WASHINGTON, Oct 16 (Reuters) - Oil and gas interests are pouring money into a tight U.S. Senate race in Louisiana, giving twice as much to the Senate campaign of incumbent Democrat Mary Landrieu than her Republican challenger even though the industry backs the Republican push to regain control of the Senate.
Landrieu, chairwoman of the Senate Energy Committee, is struggling to fend off Republican Representative Bill Cassidy and Tea Party favorite Rob Maness on Nov. 4 in one of a handful of races that could determine which party holds a Senate majority.
As much as the industry wants to see Republicans wrest control of the Senate, it has a bigger fish to fry in the Louisiana race. Oil and gas interests want Landrieu to retain leadership of the energy panel and prevent another Democrat, Maria Cantwell, who backs an environmentalist agenda, from taking over the committee.
Landrieu is a key ally the industry will support even if it costs Republicans the Senate, industry leaders said.
“I’m a strong Republican and there is no one I would rather have in that Senate seat than Senator Landrieu, regardless of party affiliation,” said James Noe, an executive at Hercules Offshore, a provider of contract drilling and liftboat services.
“You won’t see a Republican that is as energetic and forceful and persuasive defending our industry,” he added.
The race looks tough for Landrieu - polls show she has a narrow lead over Cassidy, with Maness a distant third. If neither candidate wins more than 50 percent of the vote, as many pollsters predict, it will trigger a two-way runoff in early December. In that scenario, polls show Cassidy winning by a comfortable margin.
Landrieu has received more oil and gas money than any other Senate candidate this cycle except Republican Senator John Cornyn of Texas, the country’s top oil-producing state, according to Federal Election Commission filings analyzed by the Center for Responsive Politics, a nonpartisan Washington research group.
Individuals employed by oil and gas companies and industry political action committees had given about $791,000 to Landrieu and $373,000 to Cassidy as of early September.
Overall, the oil and gas industry has donated more than $36.5 million so far this cycle. More than $22 million went to individual congressional candidates, with more than $19 million, or 86 percent, going to Republicans and just over $3 million, or 14 percent, to Democrats.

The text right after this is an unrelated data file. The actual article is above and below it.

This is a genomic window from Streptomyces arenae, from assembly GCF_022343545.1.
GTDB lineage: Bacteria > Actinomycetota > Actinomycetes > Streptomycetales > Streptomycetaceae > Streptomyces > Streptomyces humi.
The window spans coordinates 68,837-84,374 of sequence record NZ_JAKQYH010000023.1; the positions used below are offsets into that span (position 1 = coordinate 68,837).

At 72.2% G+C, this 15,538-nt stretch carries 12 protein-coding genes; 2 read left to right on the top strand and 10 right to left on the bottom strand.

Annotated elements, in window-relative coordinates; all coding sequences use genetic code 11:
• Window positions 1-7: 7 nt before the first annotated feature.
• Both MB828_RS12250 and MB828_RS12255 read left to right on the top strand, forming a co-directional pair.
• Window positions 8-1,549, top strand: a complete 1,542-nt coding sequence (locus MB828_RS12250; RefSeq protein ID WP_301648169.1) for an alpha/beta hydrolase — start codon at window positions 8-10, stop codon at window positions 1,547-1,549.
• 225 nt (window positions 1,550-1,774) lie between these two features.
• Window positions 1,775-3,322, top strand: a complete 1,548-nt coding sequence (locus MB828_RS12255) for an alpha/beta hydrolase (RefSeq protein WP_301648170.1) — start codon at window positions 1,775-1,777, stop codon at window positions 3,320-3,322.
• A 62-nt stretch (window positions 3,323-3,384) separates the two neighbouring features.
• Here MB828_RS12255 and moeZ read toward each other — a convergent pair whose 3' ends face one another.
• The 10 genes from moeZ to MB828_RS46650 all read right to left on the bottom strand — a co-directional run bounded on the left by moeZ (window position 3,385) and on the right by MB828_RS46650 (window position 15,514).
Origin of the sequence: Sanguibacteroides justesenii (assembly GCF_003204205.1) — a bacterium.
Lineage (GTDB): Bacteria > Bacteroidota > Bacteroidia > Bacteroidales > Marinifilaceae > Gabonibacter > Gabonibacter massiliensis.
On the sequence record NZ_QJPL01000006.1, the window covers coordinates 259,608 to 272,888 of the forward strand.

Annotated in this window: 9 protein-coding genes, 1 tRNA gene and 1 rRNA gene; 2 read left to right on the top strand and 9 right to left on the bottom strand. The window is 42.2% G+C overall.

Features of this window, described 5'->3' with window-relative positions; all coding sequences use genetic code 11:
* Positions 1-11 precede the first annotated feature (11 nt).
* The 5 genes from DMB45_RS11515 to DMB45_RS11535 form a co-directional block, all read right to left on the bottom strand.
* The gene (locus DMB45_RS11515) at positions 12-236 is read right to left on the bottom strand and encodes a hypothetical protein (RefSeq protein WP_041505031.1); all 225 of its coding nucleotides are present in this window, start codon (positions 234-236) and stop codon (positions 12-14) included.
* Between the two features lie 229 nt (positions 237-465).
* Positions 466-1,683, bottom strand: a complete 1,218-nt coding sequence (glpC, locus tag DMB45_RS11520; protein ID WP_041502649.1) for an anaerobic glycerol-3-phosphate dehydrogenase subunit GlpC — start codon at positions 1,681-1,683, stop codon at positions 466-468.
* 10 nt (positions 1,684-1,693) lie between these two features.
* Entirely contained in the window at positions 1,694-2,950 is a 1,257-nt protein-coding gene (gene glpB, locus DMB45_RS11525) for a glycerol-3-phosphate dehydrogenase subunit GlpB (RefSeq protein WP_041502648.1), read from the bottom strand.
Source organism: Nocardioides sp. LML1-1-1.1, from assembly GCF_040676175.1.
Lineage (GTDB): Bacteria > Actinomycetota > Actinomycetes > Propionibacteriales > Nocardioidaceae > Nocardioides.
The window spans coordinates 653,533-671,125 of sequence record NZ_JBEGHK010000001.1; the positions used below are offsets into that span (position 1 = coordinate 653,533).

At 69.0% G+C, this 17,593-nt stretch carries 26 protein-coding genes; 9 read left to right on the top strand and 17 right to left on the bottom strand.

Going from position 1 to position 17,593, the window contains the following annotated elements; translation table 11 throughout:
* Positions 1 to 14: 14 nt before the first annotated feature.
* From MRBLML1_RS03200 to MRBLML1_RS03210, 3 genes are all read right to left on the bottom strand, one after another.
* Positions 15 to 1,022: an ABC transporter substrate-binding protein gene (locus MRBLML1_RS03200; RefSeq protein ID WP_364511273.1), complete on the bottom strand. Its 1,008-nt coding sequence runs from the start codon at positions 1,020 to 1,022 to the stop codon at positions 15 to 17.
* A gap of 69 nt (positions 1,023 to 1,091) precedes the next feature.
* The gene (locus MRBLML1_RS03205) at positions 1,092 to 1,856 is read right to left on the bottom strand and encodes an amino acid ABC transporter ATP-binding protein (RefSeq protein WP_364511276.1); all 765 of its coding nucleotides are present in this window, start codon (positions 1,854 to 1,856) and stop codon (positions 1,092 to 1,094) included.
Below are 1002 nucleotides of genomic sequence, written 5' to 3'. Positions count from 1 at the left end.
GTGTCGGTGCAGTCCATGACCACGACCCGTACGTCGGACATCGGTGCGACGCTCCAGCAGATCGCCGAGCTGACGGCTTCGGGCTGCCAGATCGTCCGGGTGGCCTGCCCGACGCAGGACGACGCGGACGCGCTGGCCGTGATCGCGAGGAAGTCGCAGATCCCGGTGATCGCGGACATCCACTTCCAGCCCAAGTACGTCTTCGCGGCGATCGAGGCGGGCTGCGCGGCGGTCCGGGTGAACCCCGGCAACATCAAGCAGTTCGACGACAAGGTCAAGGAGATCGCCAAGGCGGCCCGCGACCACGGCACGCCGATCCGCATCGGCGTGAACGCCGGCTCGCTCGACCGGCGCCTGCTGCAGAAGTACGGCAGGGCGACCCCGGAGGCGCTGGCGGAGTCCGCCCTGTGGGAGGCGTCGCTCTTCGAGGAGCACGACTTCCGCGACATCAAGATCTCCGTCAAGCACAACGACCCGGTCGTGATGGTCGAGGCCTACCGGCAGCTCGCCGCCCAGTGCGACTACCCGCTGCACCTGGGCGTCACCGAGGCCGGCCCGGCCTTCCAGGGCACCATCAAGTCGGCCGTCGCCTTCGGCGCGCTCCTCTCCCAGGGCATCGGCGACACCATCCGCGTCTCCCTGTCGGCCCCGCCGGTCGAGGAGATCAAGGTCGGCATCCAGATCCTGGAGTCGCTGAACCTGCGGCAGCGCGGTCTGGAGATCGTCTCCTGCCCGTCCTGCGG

Employees and committees related to Exxon Mobil, for example, have given $52,750 to Cornyn over the past two years and $45,900 to Landrieu. Only two other Democrats are among the 20 lawmakers who received the most Exxon-affiliated support: Senator Mark Pryor of Arkansas because of his pro-energy positions on issues like the Keystone XL pipeline, and Representative Steny Hoyer of Maryland because of his leadership position in the U.S. House.
All of those figures are based on the center’s data and reflect FEC filings available as of mid September. Spending will likely increase in the final days and weeks before Nov. 4.
Louisiana Mid-Continent Oil and Gas Association President Chris John, a former Democratic U.S. congressman, said Landrieu has pushed for key industry priorities. She also works well with the top Republican on the energy panel, Alaska Senator Lisa Murkowski, meaning both leadership positions are held by industry allies so long as Landrieu keeps her seat.
“We’re hedging bets, but she’s deserving of that support,” John said.
If Democrats keep their Senate majority but Landrieu loses her seat, the energy gavel would likely go to Washington state’s Cantwell, who favors alternative energy policies. If Republicans win a majority, Murkowski is expected to lead the committee, with Cantwell as its top Democrat.
“That’s not good for us as an industry,” John said.
Hercules Offshore’s Noe said he called Landrieu’s office in April 2010, after President Barack Obama suspended new offshore drilling in the wake of the Deepwater Horizon oil spill in the Gulf of Mexico. Within a week, Landrieu had set up a meeting between Noe and U.S. Department of Interior officials.
“Not only did she demand the meeting take place, she left her office in the Senate and went to the Interior Department,” Noe said.
Landrieu also held up confirmation of Obama’s then pick for budget director, Jack Lew, until the administration lifted its moratorium on deepwater oil drilling. The administration did so in October 2010 and began issuing permits the next month. Landrieu acquiesced and Lew was confirmed on Nov. 18.
“She’s a bulldog for the energy industry,” Noe said. (Reporting By Amanda Becker; Editing by John Whitesides and Ross Colvin)